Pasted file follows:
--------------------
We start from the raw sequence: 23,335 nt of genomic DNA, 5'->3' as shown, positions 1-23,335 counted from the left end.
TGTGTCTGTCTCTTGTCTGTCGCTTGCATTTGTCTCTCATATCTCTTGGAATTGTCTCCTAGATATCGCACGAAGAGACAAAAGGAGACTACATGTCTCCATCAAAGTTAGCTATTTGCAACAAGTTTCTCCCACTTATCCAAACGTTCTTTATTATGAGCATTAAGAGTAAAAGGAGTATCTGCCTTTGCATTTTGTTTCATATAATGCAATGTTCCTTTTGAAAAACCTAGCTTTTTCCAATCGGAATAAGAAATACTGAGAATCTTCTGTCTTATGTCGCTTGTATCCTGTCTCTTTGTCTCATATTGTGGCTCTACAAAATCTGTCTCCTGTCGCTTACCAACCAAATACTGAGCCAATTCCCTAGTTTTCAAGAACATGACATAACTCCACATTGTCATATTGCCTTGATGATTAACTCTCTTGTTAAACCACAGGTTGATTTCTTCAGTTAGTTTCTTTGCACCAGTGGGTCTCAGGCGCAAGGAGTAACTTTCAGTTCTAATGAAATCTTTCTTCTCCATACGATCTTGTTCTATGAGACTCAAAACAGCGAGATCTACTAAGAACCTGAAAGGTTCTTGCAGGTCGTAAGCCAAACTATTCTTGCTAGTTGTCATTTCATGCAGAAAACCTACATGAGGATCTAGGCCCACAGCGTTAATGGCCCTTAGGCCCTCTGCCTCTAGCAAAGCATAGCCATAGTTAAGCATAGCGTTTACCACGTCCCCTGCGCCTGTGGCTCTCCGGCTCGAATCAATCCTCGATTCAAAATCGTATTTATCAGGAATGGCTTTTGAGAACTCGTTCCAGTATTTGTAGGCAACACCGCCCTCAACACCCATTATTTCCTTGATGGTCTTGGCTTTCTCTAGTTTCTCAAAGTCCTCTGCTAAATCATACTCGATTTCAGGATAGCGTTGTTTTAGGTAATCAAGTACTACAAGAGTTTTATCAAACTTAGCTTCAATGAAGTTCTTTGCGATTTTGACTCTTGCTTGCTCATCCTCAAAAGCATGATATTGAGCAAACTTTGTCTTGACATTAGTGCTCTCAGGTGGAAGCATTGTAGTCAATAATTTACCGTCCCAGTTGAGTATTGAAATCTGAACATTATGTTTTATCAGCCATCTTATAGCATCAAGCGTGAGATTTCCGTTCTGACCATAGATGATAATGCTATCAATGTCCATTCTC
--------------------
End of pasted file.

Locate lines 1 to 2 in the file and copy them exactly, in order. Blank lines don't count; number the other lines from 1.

We start from the raw sequence: 23,335 nt of genomic DNA, 5'->3' as shown, positions 1-23,335 counted from the left end.
TGTGTCTGTCTCTTGTCTGTCGCTTGCATTTGTCTCTCATATCTCTTGGAATTGTCTCCTAGATATCGCACGAAGAGACAAAAGGAGACTACATGTCTCCATCAAAGTTAGCTATTTGCAACAAGTTTCTCCCACTTATCCAAACGTTCTTTATTATGAGCATTAAGAGTAAAAGGAGTATCTGCCTTTGCATTTTGTTTCATATAATGCAATGTTCCTTTTGAAAAACCTAGCTTTTTCCAATCGGAATAAGAAATACTGAGAATCTTCTGTCTTATGTCGCTTGTATCCTGTCTCTTTGTCTCATATTGTGGCTCTACAAAATCTGTCTCCTGTCGCTTACCAACCAAATACTGAGCCAATTCCCTAGTTTTCAAGAACATGACATAACTCCACATTGTCATATTGCCTTGATGATTAACTCTCTTGTTAAACCACAGGTTGATTTCTTCAGTTAGTTTCTTTGCACCAGTGGGTCTCAGGCGCAAGGAGTAACTTTCAGTTCTAATGAAATCTTTCTTCTCCATACGATCTTGTTCTATGAGACTCAAAACAGCGAGATCTACTAAGAACCTGAAAGGTTCTTGCAGGTCGTAAGCCAAACTATTCTTGCTAGTTGTCATTTCATGCAGAAAACCTACATGAGGATCTAGGCCCACAGCGTTAATGGCCCTTAGGCCCTCTGCCTCTAGCAAAGCATAGCCATAGTTAAGCATAGCGTTTACCACGTCCCCTGCGCCTGTGGCTCTCCGGCTCGAATCAATCCTCGATTCAAAATCGTATTTATCAGGAATGGCTTTTGAGAACTCGTTCCAGTATTTGTAGGCAACACCGCCCTCAACACCCATTATTTCCTTGATGGTCTTGGCTTTCTCTAGTTTCTCAAAGTCCTCTGCTAAATCATACTCGATTTCAGGATAGCGTTGTTTTAGGTAATCAAGTACTACAAGAGTTTTATCAAACTTAGCTTCAATGAAGTTCTTTGCGATTTTGACTCTTGCTTGCTCATCCTCAAAAGCATGATATTGAGCAAACTTTGTCTTGACATTAGTGCTCTCAGGTGGAAGCATTGTAGTCAATAATTTACCGTCCCAGTTGAGTATTGAAATCTGAACATTATGTTTTATCAGCCATCTTATAGCATCAAGCGTGAGATTTCCGTTCTGACCATAGATGATAATGCTATCAATGTCCATTCTC